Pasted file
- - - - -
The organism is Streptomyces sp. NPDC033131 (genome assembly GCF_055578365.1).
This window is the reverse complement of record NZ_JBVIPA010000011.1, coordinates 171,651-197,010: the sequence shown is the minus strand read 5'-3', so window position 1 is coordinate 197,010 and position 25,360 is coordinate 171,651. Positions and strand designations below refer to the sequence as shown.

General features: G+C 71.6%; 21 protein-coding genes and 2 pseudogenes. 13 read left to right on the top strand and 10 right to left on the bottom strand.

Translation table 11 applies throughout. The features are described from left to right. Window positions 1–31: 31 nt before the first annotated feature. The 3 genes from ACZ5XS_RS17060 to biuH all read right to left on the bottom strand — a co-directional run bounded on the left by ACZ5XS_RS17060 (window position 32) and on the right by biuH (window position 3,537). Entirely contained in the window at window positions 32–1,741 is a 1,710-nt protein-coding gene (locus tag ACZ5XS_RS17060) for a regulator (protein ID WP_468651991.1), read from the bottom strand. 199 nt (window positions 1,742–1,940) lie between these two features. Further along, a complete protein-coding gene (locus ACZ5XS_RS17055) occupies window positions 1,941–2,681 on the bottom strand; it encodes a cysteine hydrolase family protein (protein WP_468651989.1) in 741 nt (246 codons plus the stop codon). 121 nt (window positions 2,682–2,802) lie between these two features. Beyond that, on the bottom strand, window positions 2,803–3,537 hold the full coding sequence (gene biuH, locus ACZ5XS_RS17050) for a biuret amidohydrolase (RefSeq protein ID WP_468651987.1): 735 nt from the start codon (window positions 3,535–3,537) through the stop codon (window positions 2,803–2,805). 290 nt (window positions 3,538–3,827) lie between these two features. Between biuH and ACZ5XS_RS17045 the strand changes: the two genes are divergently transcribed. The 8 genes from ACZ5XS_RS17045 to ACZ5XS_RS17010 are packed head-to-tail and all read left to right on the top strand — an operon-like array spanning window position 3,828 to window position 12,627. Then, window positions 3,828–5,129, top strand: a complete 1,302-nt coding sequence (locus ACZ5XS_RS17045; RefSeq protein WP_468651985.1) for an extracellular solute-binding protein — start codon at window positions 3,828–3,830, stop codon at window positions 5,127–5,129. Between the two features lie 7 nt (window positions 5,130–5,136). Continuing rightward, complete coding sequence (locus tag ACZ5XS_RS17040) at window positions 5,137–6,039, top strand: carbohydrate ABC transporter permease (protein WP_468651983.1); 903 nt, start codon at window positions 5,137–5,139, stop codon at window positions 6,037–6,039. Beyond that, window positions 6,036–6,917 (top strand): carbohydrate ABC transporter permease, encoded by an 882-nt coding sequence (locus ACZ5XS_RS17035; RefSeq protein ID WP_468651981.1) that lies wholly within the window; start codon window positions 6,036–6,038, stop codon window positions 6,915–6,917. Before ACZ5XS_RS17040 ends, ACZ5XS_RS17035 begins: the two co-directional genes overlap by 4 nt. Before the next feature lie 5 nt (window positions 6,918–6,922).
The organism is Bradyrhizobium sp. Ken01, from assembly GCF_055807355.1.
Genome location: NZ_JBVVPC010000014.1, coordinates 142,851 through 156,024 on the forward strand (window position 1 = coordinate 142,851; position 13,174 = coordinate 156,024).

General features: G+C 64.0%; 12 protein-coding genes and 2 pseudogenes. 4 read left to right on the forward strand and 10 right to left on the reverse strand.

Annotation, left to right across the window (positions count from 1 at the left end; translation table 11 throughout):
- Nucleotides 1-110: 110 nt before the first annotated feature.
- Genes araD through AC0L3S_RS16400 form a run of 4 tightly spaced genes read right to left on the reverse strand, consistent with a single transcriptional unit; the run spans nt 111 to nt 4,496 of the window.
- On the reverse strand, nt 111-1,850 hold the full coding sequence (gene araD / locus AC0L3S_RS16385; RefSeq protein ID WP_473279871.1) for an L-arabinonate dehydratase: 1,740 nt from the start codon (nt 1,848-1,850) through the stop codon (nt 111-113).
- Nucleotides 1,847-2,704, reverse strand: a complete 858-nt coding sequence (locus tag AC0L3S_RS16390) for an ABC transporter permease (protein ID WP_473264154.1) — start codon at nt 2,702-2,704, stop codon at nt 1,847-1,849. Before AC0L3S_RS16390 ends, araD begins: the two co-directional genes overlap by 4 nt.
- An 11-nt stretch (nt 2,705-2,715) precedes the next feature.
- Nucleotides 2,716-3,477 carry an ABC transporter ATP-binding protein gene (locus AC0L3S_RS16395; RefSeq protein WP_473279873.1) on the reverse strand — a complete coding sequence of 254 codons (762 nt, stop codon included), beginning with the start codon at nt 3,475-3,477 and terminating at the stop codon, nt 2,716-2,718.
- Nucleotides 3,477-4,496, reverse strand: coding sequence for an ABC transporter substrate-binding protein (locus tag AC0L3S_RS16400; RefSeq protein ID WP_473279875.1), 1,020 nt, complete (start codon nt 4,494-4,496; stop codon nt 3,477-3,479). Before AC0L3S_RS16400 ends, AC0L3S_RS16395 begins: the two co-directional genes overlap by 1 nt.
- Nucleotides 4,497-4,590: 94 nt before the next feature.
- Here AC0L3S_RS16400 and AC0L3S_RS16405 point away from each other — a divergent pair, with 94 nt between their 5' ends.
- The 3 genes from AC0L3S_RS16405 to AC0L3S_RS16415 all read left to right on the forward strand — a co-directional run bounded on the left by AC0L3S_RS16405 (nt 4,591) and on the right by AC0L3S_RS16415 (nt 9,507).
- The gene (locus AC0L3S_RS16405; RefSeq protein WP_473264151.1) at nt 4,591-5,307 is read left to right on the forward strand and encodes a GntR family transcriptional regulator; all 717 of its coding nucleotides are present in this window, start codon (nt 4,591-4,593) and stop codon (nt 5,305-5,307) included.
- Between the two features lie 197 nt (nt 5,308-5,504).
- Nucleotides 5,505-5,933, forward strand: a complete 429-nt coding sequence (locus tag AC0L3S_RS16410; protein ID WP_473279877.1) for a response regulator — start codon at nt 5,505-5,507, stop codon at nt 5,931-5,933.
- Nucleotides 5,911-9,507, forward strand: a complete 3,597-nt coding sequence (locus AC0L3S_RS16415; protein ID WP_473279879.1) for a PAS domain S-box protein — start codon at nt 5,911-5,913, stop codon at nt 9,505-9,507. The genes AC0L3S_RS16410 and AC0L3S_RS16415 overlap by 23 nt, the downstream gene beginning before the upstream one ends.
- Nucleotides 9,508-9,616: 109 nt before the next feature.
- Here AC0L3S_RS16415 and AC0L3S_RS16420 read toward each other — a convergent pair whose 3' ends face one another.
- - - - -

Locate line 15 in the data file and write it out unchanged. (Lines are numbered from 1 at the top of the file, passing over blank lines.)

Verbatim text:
- Nucleotides 3,477-4,496, reverse strand: coding sequence for an ABC transporter substrate-binding protein (locus tag AC0L3S_RS16400; RefSeq protein ID WP_473279875.1), 1,020 nt, complete (start codon nt 4,494-4,496; stop codon nt 3,477-3,479). Before AC0L3S_RS16400 ends, AC0L3S_RS16395 begins: the two co-directional genes overlap by 1 nt.